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Originally published January 4, 2014 at 6:27 PM | Page modified January 4, 2014 at 6:48 PM

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Zach Johnson surges into lead at Tournament of Champions

Zach Johnson wants to avoid three-putts and score better on the par 5s. He did neither Saturday at Kapalua, and still built a three-shot lead.Johnson relied on great wedge play and a few timely putts for a 7-under 66 to take the lead after two rounds of the Tournament of Champions.


The Associated Press

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KAPALUA, Hawaii — Zach Johnson wants to avoid three-putts and score better on the par 5s. He did neither Saturday at Kapalua, and still built a three-shot lead.

Johnson relied on great wedge play and a few timely putts for a 7-under 66 to take the lead after two rounds of the Tournament of Champions. Defending champion Dustin Johnson (66), Matt Kuchar (68) and Jordan Spieth (70) were tied for second as the winners-only tournament started to show some separation.

Zach Johnson was at 13-under 133.

He failed to birdie any of the par 5s, and he three-putted one of them at No. 5 after hitting 5-iron into the back of the green. None of that mattered the way Johnson was feeding wedges into the right spots of the green to set up birdie chances. He ran off four birdies in a five-hole stretch on the front nine, and a few good chips kept him from getting seriously close to a bogey.

Dustin Johnson approaches the Plantation Course differently. He birdied all the par 5s with his length, but fell back with a pair of bogeys on the back nine when he missed short putts. Even so, he was in good position heading into the final two rounds of a tournament that ends Monday.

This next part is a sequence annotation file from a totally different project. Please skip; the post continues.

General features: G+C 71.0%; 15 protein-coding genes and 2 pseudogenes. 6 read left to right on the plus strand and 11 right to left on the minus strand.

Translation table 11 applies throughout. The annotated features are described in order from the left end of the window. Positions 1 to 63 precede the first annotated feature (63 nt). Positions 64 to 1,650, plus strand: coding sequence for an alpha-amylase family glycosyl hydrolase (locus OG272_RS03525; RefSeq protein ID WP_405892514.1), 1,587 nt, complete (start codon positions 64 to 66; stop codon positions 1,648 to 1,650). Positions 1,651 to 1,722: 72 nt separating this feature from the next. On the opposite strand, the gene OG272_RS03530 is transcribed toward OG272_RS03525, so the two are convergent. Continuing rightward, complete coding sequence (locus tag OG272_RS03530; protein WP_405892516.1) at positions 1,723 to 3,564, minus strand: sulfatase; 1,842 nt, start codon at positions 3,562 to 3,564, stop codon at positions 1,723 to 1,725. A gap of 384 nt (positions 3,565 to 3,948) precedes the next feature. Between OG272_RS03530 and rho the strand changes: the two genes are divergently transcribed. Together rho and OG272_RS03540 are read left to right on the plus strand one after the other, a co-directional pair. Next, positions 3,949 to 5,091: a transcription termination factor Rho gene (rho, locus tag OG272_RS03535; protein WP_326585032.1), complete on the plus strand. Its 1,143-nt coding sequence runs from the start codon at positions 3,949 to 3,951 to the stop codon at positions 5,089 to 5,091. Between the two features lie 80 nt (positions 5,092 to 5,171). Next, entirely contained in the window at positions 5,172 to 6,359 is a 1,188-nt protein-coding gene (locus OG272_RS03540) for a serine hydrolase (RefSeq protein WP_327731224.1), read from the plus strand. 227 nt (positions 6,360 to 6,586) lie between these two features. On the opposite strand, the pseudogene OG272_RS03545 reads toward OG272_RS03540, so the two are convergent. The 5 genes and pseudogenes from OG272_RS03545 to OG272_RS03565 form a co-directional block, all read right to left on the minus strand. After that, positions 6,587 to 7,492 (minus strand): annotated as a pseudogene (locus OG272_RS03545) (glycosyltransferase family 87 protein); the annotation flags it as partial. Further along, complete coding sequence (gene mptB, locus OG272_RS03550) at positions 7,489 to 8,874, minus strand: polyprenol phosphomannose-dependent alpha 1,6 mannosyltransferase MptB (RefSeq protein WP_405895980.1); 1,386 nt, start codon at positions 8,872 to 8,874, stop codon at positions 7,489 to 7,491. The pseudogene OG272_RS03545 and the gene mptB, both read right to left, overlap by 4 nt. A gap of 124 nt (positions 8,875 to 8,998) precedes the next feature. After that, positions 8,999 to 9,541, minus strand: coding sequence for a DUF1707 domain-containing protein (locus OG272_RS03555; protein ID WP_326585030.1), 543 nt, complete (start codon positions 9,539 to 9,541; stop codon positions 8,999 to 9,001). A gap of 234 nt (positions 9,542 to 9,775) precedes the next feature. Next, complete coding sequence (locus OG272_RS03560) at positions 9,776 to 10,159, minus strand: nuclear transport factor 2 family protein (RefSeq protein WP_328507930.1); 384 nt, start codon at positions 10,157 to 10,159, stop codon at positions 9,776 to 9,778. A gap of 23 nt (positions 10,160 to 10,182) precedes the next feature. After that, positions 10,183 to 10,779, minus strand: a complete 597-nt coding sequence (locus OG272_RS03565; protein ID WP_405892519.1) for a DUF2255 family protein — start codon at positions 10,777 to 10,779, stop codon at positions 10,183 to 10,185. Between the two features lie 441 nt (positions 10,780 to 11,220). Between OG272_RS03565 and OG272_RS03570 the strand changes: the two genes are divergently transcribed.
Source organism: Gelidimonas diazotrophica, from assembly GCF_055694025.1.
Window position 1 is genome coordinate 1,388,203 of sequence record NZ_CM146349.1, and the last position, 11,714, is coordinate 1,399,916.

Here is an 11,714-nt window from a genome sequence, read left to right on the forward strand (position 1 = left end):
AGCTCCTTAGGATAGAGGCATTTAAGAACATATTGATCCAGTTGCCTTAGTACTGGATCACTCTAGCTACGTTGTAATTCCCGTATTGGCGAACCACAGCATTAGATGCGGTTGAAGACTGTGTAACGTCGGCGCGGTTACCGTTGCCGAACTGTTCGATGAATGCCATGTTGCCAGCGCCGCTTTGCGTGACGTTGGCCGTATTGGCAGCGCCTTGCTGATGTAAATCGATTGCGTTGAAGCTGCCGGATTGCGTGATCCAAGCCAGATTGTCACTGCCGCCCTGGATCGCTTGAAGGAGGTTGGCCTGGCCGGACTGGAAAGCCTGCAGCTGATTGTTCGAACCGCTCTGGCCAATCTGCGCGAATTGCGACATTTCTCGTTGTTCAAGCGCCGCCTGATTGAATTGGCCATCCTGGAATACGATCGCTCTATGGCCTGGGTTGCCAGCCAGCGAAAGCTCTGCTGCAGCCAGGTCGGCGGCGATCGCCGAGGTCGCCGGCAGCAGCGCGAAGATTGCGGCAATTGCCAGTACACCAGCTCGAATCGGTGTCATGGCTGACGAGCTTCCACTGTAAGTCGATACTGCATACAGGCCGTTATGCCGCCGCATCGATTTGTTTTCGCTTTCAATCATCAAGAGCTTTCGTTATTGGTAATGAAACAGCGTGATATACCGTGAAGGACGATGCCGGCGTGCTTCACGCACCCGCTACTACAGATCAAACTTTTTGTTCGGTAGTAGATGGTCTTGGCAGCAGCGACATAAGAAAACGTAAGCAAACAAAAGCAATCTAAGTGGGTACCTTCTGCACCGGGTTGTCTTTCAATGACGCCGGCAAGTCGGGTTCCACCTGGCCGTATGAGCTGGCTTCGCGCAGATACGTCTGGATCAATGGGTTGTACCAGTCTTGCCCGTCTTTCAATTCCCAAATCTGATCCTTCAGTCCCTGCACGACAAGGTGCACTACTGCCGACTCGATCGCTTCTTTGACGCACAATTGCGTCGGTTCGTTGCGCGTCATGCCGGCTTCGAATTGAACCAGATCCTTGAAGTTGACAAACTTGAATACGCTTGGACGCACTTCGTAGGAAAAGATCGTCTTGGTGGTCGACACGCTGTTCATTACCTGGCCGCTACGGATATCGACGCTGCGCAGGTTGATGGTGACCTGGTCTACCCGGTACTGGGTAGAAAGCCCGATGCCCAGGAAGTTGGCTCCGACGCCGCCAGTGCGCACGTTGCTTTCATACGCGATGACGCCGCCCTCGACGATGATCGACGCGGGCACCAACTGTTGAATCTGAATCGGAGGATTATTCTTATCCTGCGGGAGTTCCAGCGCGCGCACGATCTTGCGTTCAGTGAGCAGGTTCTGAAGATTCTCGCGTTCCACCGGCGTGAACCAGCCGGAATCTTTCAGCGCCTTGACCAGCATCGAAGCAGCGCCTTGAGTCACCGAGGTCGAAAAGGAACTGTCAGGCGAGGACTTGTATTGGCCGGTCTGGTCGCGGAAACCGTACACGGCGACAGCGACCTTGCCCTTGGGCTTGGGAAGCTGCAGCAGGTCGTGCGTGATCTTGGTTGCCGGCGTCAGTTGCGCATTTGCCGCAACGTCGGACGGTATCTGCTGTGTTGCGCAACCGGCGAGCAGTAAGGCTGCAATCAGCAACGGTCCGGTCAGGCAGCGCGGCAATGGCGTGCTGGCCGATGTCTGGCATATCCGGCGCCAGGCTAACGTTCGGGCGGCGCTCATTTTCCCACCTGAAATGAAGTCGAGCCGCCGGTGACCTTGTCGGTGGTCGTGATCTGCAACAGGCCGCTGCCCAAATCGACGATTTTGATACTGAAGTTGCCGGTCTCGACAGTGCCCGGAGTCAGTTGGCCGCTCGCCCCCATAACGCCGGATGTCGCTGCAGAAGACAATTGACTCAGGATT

“This golf course sets up well for me,” Dustin Johnson said. “I can reach all the par 5s, and there’s a few short holes where you can drive it up close to the green. So if I chip it and putt it well, I’m going to shoot a good score pretty much every time.”

So what does Zach Johnson make of that outlook?

“I would say I’m up by three gross, and by eight or nine net, based on that rationale,” he said.

Clearly, there’s more than one way to get around a course built on a side of the mountain on Maui.

Webb Simpson and Michael Thompson, part of a four-way tie for the lead after the opening round, each had a 71 and were four shots behind.

Puyallup’s Ryan Moore was five shots back after a 71 left him at 8 under.

Masters champion Adam Scott, who can get within range of No. 1 in the world depending on his two weeks in Hawaii, had a 70 and was seven shots behind. The Australian was in dire need of a low round to at least have a chance going into Monday.



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